Judge Cote yesterday ruled that Merrill Lynch (now part of Bank of America) could face punitive damages for its role in selling faulty mortgage securities to Fannie Mae and Freddie Mac. The decision was one of a series of rulings on various motions to dismiss portions of the 16 lawsuits brought by the Federal Housing Finance Agency (or, “FHFA”), the conservator to Fannie Mae and Freddie Mac. Judge Cote acknowledged that punitive damages are generally intended to “vindicate public rights,” but rejected Merrill’s argument that Fannie Mae and Freddie Mac are not part of the “general public.” She concluded that their “importance to the American economy and their quasi-governmental status is well established.” She also ruled the substantive allegations were sufficiently extreme for punitive damages:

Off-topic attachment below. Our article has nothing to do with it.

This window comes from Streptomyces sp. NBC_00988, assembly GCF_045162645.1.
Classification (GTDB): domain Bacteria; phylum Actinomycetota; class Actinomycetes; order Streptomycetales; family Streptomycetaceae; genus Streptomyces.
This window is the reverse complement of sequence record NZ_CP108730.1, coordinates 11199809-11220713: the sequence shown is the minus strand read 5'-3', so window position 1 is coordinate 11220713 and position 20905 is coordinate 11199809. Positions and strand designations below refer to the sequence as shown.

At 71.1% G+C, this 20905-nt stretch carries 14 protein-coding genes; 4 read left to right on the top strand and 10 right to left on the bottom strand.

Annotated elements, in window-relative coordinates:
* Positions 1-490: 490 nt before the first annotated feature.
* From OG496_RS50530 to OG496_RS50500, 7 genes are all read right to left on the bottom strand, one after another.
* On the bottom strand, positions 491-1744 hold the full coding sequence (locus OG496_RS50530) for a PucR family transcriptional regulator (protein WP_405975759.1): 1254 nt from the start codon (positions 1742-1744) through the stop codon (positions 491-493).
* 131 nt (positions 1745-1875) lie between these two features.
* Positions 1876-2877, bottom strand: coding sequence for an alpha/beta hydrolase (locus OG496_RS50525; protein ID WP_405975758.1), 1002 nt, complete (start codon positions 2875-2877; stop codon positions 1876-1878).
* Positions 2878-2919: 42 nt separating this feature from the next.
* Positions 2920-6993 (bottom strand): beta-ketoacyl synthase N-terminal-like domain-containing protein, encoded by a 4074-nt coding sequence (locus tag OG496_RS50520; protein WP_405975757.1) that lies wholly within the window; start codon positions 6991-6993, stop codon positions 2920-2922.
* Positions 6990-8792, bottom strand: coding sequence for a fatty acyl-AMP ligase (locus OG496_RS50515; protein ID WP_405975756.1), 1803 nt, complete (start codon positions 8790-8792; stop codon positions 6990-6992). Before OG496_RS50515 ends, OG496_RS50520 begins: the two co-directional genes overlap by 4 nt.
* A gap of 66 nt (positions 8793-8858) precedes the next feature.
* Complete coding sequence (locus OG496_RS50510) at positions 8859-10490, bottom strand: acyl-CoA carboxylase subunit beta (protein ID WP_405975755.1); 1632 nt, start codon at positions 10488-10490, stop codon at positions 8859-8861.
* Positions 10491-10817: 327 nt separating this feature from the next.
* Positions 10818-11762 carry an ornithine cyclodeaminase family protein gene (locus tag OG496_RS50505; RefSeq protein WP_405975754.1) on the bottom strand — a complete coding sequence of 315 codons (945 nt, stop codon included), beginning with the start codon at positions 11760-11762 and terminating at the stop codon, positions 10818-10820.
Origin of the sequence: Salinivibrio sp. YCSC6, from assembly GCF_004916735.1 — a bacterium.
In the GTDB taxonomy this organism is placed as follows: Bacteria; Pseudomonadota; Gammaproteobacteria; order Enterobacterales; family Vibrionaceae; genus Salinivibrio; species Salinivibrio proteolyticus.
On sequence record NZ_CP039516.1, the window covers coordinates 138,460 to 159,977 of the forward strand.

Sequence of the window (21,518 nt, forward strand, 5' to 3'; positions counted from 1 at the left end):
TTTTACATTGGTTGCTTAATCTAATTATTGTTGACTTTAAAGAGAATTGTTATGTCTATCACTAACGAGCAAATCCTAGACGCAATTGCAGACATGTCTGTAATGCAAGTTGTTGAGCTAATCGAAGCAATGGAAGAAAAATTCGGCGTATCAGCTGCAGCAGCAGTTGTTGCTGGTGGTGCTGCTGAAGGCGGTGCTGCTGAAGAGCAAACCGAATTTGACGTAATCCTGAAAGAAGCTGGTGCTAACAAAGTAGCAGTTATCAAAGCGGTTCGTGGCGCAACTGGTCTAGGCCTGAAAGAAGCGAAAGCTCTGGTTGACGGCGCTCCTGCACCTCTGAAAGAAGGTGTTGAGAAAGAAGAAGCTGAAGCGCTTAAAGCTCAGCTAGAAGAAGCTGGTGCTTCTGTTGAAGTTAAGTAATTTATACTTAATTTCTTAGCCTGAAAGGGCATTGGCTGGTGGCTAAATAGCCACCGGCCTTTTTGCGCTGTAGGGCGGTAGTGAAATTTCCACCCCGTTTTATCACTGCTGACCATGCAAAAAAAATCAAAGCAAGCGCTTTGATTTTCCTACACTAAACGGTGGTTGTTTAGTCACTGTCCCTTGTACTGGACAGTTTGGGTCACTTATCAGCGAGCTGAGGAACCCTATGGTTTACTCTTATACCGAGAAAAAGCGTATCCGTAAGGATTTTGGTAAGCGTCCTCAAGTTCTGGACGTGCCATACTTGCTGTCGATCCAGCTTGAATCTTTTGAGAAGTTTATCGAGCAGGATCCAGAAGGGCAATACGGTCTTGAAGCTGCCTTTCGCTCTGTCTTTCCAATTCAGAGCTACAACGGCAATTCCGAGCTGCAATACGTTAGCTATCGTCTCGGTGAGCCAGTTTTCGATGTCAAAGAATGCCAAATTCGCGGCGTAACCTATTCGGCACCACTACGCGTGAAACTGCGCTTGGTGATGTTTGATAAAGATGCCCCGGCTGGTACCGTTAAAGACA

FHFA alleges that the defendants acted recklessly by seeking to profit from ever more risky mortgage lending while, at the same time, passing on the risk (and ultimately the losses) associated with these practices to the public via their sale of securities to Fannie Mae and Freddie. FHFA further maintains that the defendants’ practices in this regard contributed to a housing crisis that spurred the most severe economic downturn this country has experienced since the Great Depression.